Survey estimates of the distribution of health insurance coverage are critical for informing health policy. Many state and national household surveys that provide estimates of health insurance coverage rely on telephone data collection.
However, telephone surveys have become more expensive and difficult to conduct, due in part to the increasing use of cell phones. The increasing prevalence of cell phone coverage in the U.S., and the consequent increase in the number of people who use their cell phone in place of a landline, makes it difficult to reach target populations and may eventually threaten the quality of the data collected.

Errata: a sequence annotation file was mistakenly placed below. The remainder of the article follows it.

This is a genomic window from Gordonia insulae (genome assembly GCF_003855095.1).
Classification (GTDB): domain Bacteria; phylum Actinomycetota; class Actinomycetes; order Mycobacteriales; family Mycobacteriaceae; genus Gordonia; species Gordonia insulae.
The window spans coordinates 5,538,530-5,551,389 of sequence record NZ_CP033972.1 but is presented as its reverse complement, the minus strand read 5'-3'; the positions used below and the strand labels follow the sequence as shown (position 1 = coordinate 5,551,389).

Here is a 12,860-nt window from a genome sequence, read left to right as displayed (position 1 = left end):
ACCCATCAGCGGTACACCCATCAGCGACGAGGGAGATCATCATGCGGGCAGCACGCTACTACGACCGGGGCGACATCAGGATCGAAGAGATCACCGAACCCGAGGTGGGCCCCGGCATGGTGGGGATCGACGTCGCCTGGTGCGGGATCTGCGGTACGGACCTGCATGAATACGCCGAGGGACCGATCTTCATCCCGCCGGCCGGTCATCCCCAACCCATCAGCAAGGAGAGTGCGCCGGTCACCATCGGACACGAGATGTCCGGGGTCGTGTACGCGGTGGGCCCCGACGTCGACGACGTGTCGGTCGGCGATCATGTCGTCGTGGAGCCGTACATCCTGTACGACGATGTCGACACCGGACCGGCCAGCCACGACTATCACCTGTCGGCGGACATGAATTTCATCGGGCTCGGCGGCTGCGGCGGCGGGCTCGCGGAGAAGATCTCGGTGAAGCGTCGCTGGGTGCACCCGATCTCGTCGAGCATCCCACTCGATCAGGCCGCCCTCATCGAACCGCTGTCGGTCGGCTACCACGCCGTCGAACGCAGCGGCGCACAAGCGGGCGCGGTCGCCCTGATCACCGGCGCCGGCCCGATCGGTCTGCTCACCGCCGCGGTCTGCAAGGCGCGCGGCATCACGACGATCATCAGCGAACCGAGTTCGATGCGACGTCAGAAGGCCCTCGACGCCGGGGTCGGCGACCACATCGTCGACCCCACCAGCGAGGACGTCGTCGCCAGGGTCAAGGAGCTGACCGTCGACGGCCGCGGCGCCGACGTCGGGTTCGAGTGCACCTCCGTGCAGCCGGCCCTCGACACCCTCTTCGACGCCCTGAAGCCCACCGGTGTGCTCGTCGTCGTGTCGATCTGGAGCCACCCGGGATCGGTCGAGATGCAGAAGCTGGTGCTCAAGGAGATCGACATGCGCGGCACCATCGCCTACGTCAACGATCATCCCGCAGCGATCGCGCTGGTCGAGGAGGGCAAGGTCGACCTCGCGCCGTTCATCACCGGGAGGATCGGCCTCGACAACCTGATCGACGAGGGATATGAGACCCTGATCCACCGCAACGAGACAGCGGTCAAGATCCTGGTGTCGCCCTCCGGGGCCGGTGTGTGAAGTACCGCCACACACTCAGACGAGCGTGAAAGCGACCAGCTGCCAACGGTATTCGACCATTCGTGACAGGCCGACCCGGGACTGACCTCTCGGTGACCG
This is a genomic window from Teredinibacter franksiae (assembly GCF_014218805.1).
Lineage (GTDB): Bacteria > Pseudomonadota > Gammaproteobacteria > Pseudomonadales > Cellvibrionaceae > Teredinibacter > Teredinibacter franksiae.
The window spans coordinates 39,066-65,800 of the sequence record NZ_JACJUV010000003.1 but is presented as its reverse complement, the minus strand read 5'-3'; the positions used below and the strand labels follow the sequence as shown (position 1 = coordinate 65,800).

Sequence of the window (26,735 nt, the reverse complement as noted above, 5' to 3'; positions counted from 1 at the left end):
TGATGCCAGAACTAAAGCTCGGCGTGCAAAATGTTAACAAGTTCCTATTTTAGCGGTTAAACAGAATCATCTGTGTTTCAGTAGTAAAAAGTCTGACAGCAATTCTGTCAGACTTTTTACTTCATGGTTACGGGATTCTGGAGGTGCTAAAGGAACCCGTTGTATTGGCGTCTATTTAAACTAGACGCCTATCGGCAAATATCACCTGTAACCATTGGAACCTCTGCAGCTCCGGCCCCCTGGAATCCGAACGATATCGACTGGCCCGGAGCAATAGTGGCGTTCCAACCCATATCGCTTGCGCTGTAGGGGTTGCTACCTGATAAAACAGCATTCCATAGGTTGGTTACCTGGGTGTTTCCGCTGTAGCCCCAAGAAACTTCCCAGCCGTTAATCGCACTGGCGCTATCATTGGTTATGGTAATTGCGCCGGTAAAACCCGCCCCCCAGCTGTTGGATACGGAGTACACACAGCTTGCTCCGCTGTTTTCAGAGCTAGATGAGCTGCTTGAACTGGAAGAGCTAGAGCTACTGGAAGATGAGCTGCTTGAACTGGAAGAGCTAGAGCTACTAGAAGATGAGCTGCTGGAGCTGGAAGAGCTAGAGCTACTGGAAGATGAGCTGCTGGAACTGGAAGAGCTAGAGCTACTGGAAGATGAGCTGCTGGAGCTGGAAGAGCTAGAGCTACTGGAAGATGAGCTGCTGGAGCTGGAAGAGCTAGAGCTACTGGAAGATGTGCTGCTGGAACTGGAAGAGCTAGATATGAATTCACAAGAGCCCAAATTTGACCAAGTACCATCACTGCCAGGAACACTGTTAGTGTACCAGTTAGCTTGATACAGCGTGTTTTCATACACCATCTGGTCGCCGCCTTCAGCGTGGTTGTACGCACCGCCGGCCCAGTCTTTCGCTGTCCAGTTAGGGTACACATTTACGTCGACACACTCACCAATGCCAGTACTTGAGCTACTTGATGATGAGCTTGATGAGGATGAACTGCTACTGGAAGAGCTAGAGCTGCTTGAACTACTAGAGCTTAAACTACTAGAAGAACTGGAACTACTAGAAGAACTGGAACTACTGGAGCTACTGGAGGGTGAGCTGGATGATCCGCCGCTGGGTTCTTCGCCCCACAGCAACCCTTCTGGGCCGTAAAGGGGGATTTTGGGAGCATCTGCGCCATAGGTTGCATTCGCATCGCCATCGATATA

This issue brief documents the survey research issues posed by the increase in wireless-only coverage in the U.S. and highlights the challenges posed by this environment and potential solutions.